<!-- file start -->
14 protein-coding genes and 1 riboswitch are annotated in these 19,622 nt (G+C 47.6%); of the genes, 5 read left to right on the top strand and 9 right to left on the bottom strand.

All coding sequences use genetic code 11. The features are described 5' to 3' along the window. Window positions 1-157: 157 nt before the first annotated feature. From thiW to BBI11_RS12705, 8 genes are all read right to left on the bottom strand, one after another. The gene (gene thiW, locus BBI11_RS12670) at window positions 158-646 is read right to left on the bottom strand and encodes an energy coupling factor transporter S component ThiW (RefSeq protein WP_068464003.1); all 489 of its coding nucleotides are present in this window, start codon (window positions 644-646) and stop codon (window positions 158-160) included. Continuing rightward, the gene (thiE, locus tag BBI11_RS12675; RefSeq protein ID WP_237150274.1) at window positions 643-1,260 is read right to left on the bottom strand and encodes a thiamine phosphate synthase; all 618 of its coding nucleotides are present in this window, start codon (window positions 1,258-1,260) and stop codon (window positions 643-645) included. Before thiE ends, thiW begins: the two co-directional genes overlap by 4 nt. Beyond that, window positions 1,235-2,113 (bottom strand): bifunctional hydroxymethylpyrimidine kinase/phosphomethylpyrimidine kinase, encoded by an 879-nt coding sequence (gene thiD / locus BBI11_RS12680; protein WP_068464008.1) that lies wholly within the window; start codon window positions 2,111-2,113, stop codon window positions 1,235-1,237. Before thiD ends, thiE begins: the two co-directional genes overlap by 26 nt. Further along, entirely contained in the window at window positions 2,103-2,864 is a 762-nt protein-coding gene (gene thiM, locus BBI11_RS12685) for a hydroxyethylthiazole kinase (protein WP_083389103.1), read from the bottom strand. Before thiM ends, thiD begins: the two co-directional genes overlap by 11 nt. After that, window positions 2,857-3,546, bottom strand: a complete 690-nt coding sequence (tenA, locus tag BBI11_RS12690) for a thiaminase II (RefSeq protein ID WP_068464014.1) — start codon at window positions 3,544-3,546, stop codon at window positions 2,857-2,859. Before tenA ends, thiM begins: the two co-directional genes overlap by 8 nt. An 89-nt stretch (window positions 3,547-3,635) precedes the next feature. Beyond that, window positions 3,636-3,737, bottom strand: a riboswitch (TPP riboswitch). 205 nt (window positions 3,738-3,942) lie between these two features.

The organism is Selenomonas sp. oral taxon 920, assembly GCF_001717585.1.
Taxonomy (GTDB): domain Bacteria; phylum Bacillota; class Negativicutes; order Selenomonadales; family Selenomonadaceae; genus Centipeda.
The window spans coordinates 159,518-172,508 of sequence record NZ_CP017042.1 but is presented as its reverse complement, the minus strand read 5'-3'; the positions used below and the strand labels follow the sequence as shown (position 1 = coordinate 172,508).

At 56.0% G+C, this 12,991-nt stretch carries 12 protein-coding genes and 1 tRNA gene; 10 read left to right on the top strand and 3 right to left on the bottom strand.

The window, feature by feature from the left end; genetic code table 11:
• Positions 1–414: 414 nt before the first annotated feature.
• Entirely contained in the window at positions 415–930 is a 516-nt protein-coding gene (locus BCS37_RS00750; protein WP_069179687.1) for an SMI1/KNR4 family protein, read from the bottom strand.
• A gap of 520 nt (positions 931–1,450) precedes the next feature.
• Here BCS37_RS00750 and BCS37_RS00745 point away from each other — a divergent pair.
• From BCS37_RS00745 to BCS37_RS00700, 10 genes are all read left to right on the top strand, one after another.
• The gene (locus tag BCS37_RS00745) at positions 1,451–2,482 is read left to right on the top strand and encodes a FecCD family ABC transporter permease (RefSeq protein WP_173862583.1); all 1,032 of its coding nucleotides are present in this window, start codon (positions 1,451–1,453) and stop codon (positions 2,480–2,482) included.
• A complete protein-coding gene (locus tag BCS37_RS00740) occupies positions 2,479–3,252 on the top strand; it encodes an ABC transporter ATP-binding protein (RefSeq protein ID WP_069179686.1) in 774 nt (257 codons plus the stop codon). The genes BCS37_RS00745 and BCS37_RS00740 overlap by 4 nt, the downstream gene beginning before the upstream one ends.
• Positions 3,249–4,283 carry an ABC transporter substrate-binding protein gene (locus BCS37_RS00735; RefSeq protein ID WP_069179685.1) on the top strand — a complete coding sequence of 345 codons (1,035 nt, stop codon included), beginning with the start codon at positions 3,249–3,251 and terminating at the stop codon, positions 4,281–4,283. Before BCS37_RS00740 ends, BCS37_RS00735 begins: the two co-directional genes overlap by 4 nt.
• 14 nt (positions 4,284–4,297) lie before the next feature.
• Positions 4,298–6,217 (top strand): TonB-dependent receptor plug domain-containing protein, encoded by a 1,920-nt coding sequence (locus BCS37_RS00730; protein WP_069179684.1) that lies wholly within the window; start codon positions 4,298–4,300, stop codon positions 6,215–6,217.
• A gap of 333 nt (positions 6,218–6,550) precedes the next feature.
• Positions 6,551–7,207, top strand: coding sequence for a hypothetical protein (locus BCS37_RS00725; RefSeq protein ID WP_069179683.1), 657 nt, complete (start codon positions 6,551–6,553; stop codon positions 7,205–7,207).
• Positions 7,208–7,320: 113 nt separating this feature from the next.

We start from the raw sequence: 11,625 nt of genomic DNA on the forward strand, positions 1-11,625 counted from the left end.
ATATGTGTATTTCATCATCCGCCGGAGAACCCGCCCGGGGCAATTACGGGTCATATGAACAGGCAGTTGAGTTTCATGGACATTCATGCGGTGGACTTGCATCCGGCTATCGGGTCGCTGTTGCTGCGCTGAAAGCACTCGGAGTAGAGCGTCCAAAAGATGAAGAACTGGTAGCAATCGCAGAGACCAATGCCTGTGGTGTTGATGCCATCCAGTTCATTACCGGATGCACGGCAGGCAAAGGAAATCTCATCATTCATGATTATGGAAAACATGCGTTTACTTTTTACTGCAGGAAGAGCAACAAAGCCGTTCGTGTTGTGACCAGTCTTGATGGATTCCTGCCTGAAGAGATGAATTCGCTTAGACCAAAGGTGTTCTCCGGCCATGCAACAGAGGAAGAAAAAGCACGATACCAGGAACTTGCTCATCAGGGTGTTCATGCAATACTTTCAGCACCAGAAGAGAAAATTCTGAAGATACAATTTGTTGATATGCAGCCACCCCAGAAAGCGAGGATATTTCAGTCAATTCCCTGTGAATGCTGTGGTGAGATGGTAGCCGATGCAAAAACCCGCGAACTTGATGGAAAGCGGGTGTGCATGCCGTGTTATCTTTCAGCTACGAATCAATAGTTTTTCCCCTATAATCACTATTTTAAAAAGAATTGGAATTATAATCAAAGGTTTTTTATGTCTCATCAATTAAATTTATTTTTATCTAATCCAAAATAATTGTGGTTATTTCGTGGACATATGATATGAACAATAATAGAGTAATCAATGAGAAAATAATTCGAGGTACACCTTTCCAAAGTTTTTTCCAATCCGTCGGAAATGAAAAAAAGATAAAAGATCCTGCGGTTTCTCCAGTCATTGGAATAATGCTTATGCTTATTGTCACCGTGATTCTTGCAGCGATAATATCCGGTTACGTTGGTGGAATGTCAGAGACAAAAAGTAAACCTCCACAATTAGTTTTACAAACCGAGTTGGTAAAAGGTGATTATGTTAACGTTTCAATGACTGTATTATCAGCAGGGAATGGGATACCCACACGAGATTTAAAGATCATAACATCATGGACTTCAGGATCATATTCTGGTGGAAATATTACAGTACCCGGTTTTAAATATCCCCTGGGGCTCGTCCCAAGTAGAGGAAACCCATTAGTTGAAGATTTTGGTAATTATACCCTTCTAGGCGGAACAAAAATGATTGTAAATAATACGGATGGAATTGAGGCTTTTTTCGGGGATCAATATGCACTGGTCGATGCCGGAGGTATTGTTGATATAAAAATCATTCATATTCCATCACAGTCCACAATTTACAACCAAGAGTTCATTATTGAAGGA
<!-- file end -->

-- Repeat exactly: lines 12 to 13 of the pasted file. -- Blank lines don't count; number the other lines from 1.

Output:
• From BCS37_RS00745 to BCS37_RS00700, 10 genes are all read left to right on the top strand, one after another.
• The gene (locus tag BCS37_RS00745) at positions 1,451–2,482 is read left to right on the top strand and encodes a FecCD family ABC transporter permease (RefSeq protein WP_173862583.1); all 1,032 of its coding nucleotides are present in this window, start codon (positions 1,451–1,453) and stop codon (positions 2,480–2,482) included.